Plan Now for a Winter Interest Garden Next Year

You have given the garden one last clean up before you hang up your gloves and spade for the winter. Now, as you head inside for the long months of cold, you look over your shoulder and notice the landscape has its usual winter doldrums. But it does not have to be this way. Why not perk-up those views from within? A winter interest garden might be just what you need to get you through those long cold days.

Although you will have to wait until spring to plant your garden, it is not too early to start planning for next year. Winter gardening teaches us the value of natural silhouettes, forms, patterns, and light. It is an ideal time to take note of shapes, contrast, and textures. Without the distraction of leaves and flowers, the true shape of trees and shrubs can be appreciated. As you observe your garden now, look for plants that offer peeling (exfoliating) bark, unusual colors, winter flowers and beautiful shapes. Take stock of what you already have. You may have a few prized specimens, which add the characteristics you are looking for. It is a good idea to see plants in late fall and winter before you add them to your landscaping. Take trips to parks, gardens and nurseries so that you can see the plants you are contemplating in their prime form.

For the most enjoyment of your winter interest garden, choose a sight you will see as you come and go and consider windows you will be looking out of during the winter months. Remember to include in your plan those structures that become obvious in winter because they are no longer hidden by foliage. You may not want to look at heat pumps, garbage caddies, and electric meters all winter. Do not plan your garden for areas where heat pumps, dryer vents, and furnace outlets will pump heat and exhaust on your plants. Warm air and exhaust on cold plants is a deadly combination.

Winter is a great time to develop the "bones" or permanent architectural structures for your garden. Consider the placement of sidewalks, walls, fences, and arbors. These well-placed structures give the garden a thoroughly thought- out, permanent, professional look. Walkways will beckon you to travel down them; walls and fences will set visual boundaries and can be the true spine of a garden. Arbors, trellises and benches look stunning with a coating of snow on them and can enhance a winter interest garden beautifully.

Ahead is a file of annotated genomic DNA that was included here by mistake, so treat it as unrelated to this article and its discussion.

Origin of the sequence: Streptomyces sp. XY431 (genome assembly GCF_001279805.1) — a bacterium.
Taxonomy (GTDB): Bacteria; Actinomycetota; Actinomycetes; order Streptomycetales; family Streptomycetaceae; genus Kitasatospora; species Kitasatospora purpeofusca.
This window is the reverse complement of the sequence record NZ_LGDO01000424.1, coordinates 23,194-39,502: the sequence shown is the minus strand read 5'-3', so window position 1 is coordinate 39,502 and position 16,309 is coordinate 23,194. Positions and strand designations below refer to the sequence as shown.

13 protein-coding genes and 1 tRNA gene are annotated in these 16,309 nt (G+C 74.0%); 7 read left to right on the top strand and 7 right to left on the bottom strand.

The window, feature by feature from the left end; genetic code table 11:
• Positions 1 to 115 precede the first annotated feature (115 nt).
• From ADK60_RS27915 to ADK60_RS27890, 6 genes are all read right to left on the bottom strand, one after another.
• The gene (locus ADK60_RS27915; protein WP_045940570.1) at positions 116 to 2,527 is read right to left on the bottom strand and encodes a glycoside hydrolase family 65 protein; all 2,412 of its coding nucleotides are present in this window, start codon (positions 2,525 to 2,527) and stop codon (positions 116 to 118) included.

As you plan your winter interest garden, remember this design theory: If you design a garden for winter, the rest of the year will take care of itself. With this in mind, remember that some of the best winter characteristics of some plants are hidden during the rest of the year. Leaves will cover unusually colored or exfoliating bark in spring and summer as well as hide and soften strong horizontal, vertical and angular lines, leaving you beautiful greens with which to plan and plant your spring and summer garden.

Neatness in a winter garden is essential. In summer, plants spill onto walkways beckoning us to travel down them. Small weeds go unnoticed in summer's wealth. But in a winter garden everything shows. This includes piles of leaves, branches, or even the smallest amount of litter. The winter interest garden must be cleared of all this debris to avoid looking untidy.

We tend to think of the winter as a flowerless, drab time of year but there are many cold weather blooming plants that can be incorporated into the winter interest garden. Here is a list of some winter interest plants that will have you and your garden actually anticipating even the frostiest days.

Please see Plants to Consider for Your Winter Interest Garden

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